The Senate on Thursday warned of imminent plane crashes in the country if the aviation industry was not fixed immediately.
The alert followed a motion tagged “Disturbing Development in the Nigerian Aviation Industry” by Sen. Dino Melaye.
Contributing to the motion, the Minority Leader, Sen. Godswill Akpabio, said that the fear of plane crashes was real as airlines could no longer access foreign exchange to service their aircrafts.
He said that some operators may resort to cutting corners as a result of their inability to access foreign exchange, thereby endangering the lives of air travellers.
Akpabio added that many airlines in the country were bankrupt “and dead’’, stressing that other operators had either withdrawn or relocated to neighbouring countries.
“These problems are caused by policies of government. Monetary policies of government have not allowed the airlines to operate.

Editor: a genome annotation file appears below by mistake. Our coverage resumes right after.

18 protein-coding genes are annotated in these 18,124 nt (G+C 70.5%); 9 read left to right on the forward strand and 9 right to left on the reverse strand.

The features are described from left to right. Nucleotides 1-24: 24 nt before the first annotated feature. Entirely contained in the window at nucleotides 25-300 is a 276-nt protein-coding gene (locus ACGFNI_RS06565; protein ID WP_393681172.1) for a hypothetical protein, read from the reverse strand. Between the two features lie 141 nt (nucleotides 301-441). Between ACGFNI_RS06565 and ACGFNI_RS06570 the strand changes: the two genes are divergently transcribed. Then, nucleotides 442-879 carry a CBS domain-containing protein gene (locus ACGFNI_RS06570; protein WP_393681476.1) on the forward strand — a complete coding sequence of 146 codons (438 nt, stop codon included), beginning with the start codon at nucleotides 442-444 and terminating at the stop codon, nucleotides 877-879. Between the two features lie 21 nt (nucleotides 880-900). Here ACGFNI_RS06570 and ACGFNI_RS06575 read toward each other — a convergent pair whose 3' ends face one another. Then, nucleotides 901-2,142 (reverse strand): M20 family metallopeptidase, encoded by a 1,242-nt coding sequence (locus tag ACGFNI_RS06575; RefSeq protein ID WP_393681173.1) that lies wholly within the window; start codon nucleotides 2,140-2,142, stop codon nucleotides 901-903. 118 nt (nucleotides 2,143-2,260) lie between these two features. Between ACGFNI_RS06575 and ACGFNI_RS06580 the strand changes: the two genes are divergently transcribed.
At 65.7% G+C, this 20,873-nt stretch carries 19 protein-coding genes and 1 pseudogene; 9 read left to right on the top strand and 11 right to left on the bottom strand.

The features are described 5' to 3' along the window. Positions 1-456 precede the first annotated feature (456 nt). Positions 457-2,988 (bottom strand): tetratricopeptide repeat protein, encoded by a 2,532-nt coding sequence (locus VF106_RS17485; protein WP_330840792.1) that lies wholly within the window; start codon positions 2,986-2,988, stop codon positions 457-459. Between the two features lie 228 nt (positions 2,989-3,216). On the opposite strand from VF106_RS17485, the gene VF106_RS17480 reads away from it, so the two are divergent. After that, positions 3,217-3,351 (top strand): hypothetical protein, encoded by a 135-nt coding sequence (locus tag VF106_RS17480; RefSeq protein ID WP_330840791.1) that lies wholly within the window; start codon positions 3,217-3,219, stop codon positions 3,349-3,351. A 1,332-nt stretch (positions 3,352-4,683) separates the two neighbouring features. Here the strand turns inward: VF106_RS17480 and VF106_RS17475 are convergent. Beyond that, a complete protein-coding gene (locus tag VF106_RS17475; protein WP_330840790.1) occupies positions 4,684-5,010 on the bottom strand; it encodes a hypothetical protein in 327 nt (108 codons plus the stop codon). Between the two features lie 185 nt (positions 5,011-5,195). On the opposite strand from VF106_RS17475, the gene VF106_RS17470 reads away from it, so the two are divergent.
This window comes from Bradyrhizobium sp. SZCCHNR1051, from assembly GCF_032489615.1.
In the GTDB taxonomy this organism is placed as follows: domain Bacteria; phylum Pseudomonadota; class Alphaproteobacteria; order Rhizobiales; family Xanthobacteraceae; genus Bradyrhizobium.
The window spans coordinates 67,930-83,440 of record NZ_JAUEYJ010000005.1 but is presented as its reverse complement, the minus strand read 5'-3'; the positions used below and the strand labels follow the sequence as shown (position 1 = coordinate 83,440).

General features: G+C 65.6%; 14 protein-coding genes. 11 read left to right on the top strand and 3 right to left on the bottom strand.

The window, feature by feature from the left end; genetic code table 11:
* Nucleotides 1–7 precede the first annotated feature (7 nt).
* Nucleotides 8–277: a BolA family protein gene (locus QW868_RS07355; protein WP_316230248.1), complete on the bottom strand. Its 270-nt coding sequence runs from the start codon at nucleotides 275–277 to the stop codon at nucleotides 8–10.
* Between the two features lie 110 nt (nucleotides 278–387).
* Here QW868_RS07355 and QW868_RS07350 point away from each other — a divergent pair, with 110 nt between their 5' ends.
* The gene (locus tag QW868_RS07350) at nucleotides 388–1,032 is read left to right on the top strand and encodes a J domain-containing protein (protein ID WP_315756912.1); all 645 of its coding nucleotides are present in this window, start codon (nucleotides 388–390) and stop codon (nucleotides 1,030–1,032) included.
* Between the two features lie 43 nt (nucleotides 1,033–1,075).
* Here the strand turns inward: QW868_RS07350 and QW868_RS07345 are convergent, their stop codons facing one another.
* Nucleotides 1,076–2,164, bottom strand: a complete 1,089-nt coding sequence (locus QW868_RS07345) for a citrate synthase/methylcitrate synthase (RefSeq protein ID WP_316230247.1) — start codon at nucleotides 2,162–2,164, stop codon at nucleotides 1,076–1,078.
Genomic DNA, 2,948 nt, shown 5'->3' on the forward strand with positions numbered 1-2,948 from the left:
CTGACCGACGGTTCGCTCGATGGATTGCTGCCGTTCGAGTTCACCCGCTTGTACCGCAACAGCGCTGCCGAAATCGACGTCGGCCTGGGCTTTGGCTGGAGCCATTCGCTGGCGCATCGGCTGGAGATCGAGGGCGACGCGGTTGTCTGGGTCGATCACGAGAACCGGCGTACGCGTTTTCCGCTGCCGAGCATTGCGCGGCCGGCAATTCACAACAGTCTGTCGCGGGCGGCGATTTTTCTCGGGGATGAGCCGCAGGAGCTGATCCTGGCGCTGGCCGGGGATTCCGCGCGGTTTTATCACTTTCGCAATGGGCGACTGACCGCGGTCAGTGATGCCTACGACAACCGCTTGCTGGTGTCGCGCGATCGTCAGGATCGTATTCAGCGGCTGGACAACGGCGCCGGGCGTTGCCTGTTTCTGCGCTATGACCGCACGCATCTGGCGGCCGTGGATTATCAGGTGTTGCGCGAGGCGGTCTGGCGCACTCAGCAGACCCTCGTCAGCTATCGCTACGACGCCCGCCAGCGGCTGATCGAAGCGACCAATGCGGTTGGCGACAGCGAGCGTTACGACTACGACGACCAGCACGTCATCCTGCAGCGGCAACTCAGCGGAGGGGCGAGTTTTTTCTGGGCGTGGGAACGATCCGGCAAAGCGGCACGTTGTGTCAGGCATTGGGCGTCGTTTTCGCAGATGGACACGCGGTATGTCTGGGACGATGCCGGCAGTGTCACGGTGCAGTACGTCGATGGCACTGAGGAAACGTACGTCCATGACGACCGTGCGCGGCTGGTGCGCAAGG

Section 14 (2) of the 1999 Constitution as amended says that government must ensure the security and welfare of the people.
We are likely to have a spectre of crashes because most airlines cannot access foreign exchange to service their aircrafts,” he noted.
Deputy President of the Senate, Ike Ekweremadu, who presided, said that withdrawal of airlines from Nigeria’s aviation industry was a bad omen which may lead to massive job losses.
“A situation whereby airlines cannot send back their money to their home countries is a disaster. Competition becomes less and the few left will charge as they want. It is embarrassing that airlines have to go and refuel in Ghana,” he said.
After the debate, the senate resolved to assist the Federal Government in its planned intervention in the current challenges in aviation sector with a view to saving the travellers.
The upper legislative chamber also urged the government to ensure that all operators who would benefit from the intervention would not increase fares arbitrarily.
The lawmakers urged the Federal Government to prevail and insist that airlines use the Naira as the official currency in all transactions in the industry.